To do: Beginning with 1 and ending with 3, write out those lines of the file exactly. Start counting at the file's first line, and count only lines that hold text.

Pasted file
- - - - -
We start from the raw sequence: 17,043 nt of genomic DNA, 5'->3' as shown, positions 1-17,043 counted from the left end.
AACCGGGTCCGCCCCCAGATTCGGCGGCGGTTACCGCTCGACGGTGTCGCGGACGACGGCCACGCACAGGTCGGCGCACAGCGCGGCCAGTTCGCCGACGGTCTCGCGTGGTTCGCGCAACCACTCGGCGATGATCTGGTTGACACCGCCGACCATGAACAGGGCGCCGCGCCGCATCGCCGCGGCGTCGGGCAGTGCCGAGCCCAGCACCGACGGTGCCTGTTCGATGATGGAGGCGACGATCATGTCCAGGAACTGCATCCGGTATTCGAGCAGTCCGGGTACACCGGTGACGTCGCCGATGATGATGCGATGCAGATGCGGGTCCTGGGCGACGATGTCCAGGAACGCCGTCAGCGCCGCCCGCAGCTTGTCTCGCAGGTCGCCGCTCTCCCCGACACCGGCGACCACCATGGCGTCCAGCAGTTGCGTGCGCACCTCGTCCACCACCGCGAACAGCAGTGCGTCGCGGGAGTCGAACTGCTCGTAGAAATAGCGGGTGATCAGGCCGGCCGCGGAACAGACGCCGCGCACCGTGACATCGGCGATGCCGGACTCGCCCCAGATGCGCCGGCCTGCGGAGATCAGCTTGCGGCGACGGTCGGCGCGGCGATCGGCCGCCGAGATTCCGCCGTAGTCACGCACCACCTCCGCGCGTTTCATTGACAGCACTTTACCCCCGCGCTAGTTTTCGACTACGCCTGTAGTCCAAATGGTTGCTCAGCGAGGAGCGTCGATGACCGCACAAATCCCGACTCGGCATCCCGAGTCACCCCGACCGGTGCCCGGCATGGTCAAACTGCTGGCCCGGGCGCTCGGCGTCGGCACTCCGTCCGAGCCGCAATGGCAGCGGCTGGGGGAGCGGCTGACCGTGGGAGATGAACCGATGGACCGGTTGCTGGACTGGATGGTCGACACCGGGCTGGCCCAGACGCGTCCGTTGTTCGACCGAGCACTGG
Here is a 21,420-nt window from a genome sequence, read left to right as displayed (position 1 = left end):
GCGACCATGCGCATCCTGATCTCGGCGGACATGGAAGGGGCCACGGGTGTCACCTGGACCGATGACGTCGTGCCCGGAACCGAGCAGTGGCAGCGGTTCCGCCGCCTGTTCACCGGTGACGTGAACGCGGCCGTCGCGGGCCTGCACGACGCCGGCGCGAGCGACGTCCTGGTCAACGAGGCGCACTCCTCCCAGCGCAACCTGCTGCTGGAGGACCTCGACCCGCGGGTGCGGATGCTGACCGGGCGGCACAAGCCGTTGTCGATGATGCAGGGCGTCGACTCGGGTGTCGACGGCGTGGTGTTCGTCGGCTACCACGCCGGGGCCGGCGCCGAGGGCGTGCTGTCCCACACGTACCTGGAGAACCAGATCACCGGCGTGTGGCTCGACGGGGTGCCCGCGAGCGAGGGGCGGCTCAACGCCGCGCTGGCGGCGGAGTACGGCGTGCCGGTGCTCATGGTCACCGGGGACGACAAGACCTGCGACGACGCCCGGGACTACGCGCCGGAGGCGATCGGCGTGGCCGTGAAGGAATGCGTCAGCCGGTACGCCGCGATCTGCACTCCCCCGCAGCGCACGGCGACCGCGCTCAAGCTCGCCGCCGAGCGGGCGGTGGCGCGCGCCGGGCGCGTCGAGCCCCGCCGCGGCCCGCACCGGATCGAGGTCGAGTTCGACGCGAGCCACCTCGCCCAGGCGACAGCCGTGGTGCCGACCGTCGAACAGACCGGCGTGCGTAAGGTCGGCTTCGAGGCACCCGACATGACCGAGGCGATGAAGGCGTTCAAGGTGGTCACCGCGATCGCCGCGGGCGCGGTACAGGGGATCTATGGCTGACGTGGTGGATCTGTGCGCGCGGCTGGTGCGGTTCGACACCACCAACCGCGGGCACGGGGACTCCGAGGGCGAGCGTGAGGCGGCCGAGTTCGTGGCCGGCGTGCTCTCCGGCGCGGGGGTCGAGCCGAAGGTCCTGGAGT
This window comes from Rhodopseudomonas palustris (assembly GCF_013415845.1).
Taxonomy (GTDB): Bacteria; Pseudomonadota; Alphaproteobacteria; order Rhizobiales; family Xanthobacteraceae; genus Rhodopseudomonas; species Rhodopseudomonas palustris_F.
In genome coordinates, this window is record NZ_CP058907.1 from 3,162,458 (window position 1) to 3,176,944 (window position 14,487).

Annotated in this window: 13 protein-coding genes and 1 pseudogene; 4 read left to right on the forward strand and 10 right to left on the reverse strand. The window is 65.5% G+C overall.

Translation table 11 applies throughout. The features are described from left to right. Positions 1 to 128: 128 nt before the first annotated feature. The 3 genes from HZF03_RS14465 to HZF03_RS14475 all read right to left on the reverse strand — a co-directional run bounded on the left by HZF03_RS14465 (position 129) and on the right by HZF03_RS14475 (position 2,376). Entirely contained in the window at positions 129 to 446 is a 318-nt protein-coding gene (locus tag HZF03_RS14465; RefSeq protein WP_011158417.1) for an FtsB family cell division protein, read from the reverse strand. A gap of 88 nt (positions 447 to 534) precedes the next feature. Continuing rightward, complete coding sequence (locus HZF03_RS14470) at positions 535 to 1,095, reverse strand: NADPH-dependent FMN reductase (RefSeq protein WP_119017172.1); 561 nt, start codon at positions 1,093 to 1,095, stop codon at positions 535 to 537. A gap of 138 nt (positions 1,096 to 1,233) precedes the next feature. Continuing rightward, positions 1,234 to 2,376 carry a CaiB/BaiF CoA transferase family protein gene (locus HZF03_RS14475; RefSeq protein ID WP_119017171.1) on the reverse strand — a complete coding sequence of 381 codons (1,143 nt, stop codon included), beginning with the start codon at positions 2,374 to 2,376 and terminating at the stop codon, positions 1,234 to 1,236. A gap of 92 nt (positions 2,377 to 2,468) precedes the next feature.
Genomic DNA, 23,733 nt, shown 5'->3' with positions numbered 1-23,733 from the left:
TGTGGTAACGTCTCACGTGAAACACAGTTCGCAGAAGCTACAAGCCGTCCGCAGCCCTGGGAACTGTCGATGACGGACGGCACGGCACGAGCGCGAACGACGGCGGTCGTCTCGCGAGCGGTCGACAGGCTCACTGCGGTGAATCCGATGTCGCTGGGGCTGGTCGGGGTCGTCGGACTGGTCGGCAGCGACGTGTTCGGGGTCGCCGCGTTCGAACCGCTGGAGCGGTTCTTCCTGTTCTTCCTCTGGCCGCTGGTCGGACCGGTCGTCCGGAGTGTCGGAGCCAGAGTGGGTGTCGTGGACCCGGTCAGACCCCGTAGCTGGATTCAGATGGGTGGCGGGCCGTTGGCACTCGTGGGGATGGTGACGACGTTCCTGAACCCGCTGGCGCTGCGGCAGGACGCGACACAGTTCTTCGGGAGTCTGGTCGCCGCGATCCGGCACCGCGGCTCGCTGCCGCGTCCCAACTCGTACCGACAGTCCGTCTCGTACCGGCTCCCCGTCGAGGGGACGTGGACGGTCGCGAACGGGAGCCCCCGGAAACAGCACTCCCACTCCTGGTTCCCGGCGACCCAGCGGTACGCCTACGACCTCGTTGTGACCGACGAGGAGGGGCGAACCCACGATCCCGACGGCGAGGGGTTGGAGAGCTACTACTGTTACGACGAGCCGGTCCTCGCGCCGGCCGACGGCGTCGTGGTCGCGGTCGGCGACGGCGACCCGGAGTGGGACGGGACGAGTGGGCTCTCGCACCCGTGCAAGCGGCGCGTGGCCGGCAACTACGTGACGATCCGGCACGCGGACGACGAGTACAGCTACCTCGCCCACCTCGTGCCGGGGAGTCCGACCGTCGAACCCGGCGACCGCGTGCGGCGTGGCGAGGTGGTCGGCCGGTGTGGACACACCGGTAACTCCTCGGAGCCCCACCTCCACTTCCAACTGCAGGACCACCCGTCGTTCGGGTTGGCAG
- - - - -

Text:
We start from the raw sequence: 17,043 nt of genomic DNA, 5'->3' as shown, positions 1-17,043 counted from the left end.
AACCGGGTCCGCCCCCAGATTCGGCGGCGGTTACCGCTCGACGGTGTCGCGGACGACGGCCACGCACAGGTCGGCGCACAGCGCGGCCAGTTCGCCGACGGTCTCGCGTGGTTCGCGCAACCACTCGGCGATGATCTGGTTGACACCGCCGACCATGAACAGGGCGCCGCGCCGCATCGCCGCGGCGTCGGGCAGTGCCGAGCCCAGCACCGACGGTGCCTGTTCGATGATGGAGGCGACGATCATGTCCAGGAACTGCATCCGGTATTCGAGCAGTCCGGGTACACCGGTGACGTCGCCGATGATGATGCGATGCAGATGCGGGTCCTGGGCGACGATGTCCAGGAACGCCGTCAGCGCCGCCCGCAGCTTGTCTCGCAGGTCGCCGCTCTCCCCGACACCGGCGACCACCATGGCGTCCAGCAGTTGCGTGCGCACCTCGTCCACCACCGCGAACAGCAGTGCGTCGCGGGAGTCGAACTGCTCGTAGAAATAGCGGGTGATCAGGCCGGCCGCGGAACAGACGCCGCGCACCGTGACATCGGCGATGCCGGACTCGCCCCAGATGCGCCGGCCTGCGGAGATCAGCTTGCGGCGACGGTCGGCGCGGCGATCGGCCGCCGAGATTCCGCCGTAGTCACGCACCACCTCCGCGCGTTTCATTGACAGCACTTTACCCCCGCGCTAGTTTTCGACTACGCCTGTAGTCCAAATGGTTGCTCAGCGAGGAGCGTCGATGACCGCACAAATCCCGACTCGGCATCCCGAGTCACCCCGACCGGTGCCCGGCATGGTCAAACTGCTGGCCCGGGCGCTCGGCGTCGGCACTCCGTCCGAGCCGCAATGGCAGCGGCTGGGGGAGCGGCTGACCGTGGGAGATGAACCGATGGACCGGTTGCTGGACTGGATGGTCGACACCGGGCTGGCCCAGACGCGTCCGTTGTTCGACCGAGCACTGG
Here is a 21,420-nt window from a genome sequence, read left to right as displayed (position 1 = left end):